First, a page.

2/ The fighter can't handle the fight. In that case, a spell-less wizard won't help. The party can't handle the fight and doesn't have any "fast exit" spell and everyone dies.

3/ The DM is a balance machine and is able to create an encounter that's too hard for a single fighter but is doable for a fighter and a spell-less wizard with a crossbow. lol, no.

So yes, in the end, either the adventuring day ends when all spells are burned out, either there's a TPK and everyone get to play a better game. Maybe there's a third possibility I can't see where the whole party dies but players continue to play their dead PCs.

So when you throw out a comment about, "The adventuring day ends when spells are burned out." and "everyone dies and you get to play a better game with a better DM"

I've never thrown out such a comment. I wrote everyone gets to play a better game. Stop strawmaning.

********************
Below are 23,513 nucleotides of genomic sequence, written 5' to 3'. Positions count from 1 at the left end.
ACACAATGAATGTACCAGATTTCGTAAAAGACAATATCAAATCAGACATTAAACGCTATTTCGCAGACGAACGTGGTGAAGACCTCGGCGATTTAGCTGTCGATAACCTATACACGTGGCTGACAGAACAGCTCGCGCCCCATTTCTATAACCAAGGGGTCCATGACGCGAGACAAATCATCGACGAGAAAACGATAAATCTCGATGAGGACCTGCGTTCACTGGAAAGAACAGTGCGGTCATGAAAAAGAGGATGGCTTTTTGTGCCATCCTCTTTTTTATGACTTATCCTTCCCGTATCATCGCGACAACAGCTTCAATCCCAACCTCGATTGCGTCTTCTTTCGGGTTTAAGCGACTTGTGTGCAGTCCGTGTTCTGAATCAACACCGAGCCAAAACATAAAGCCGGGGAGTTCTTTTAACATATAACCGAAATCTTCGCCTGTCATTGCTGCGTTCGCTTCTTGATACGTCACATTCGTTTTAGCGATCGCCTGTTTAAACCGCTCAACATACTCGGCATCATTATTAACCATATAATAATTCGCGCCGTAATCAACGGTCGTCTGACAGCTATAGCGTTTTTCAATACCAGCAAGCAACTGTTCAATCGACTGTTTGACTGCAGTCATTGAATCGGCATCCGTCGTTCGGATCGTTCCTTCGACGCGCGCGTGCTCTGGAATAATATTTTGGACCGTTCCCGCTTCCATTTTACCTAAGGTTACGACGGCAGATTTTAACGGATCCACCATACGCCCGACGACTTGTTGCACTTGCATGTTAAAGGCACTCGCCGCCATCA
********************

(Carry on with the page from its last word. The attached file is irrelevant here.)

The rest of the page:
I didn't even write the party can't die. Obviously the party can die. What I'm saying is in PF2 it's not a big deal - it's only a problem for players who want to play PF2 (this obviously includes the DM).

Siro wrote:
Wermut wrote:

I disagree the rule is, if the casters are burned out of spell slots the adventuring day ends

One caveat to that is only if you have a merciful DM. Some DM's when resources are running low (Spells, HP, Items, ect) will give opportunity and allow the party to rest up and regain. For example, if they decide to rest, the DM will forgo rolling any encounters for the night, or during a losing combat, will allow the party to escape without to much effort. Other DM's will not care, you decide to camp a little ways from the road to recover, lets roll to see if there are any bandits and what not coming around, you just blew your last spell in combat and want to rest, the Pit Fiend you were fighting will help with your eternal rest.

Sometimes {depending on DM and situation} you just do not have the opportunity to end the day.